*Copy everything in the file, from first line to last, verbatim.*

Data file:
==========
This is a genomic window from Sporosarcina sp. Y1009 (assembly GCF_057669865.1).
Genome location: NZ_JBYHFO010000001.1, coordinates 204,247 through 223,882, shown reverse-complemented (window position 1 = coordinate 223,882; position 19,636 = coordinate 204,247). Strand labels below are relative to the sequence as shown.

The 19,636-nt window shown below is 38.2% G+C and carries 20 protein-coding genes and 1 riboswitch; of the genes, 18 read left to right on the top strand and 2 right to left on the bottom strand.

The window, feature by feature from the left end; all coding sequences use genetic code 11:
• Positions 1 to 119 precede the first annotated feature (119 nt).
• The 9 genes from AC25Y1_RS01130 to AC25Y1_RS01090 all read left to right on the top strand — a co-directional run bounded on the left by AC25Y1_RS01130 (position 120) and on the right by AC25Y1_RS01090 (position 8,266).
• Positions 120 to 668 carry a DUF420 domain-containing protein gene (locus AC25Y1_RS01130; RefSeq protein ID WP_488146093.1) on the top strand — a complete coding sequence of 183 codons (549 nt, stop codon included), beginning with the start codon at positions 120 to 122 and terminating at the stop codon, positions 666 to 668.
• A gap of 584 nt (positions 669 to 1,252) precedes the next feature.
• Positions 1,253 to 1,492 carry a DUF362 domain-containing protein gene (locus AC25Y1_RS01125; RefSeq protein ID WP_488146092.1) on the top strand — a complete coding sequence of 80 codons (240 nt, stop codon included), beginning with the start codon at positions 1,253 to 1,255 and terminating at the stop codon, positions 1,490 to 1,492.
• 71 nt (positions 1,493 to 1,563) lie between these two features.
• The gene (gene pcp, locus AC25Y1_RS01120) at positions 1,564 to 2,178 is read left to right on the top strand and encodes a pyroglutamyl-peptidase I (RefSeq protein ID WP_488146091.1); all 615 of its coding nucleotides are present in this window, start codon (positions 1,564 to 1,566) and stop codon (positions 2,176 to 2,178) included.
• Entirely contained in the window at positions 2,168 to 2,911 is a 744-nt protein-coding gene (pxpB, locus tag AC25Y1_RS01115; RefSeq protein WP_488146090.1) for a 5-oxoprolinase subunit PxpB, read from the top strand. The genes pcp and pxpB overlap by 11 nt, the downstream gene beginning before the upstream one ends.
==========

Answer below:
This is a genomic window from Sporosarcina sp. Y1009 (assembly GCF_057669865.1).
Genome location: NZ_JBYHFO010000001.1, coordinates 204,247 through 223,882, shown reverse-complemented (window position 1 = coordinate 223,882; position 19,636 = coordinate 204,247). Strand labels below are relative to the sequence as shown.

The 19,636-nt window shown below is 38.2% G+C and carries 20 protein-coding genes and 1 riboswitch; of the genes, 18 read left to right on the top strand and 2 right to left on the bottom strand.

The window, feature by feature from the left end; all coding sequences use genetic code 11:
• Positions 1 to 119 precede the first annotated feature (119 nt).
• The 9 genes from AC25Y1_RS01130 to AC25Y1_RS01090 all read left to right on the top strand — a co-directional run bounded on the left by AC25Y1_RS01130 (position 120) and on the right by AC25Y1_RS01090 (position 8,266).
• Positions 120 to 668 carry a DUF420 domain-containing protein gene (locus AC25Y1_RS01130; RefSeq protein ID WP_488146093.1) on the top strand — a complete coding sequence of 183 codons (549 nt, stop codon included), beginning with the start codon at positions 120 to 122 and terminating at the stop codon, positions 666 to 668.
• A gap of 584 nt (positions 669 to 1,252) precedes the next feature.
• Positions 1,253 to 1,492 carry a DUF362 domain-containing protein gene (locus AC25Y1_RS01125; RefSeq protein ID WP_488146092.1) on the top strand — a complete coding sequence of 80 codons (240 nt, stop codon included), beginning with the start codon at positions 1,253 to 1,255 and terminating at the stop codon, positions 1,490 to 1,492.
• 71 nt (positions 1,493 to 1,563) lie between these two features.
• The gene (gene pcp, locus AC25Y1_RS01120) at positions 1,564 to 2,178 is read left to right on the top strand and encodes a pyroglutamyl-peptidase I (RefSeq protein ID WP_488146091.1); all 615 of its coding nucleotides are present in this window, start codon (positions 1,564 to 1,566) and stop codon (positions 2,176 to 2,178) included.
• Entirely contained in the window at positions 2,168 to 2,911 is a 744-nt protein-coding gene (pxpB, locus tag AC25Y1_RS01115; RefSeq protein WP_488146090.1) for a 5-oxoprolinase subunit PxpB, read from the top strand. The genes pcp and pxpB overlap by 11 nt, the downstream gene beginning before the upstream one ends.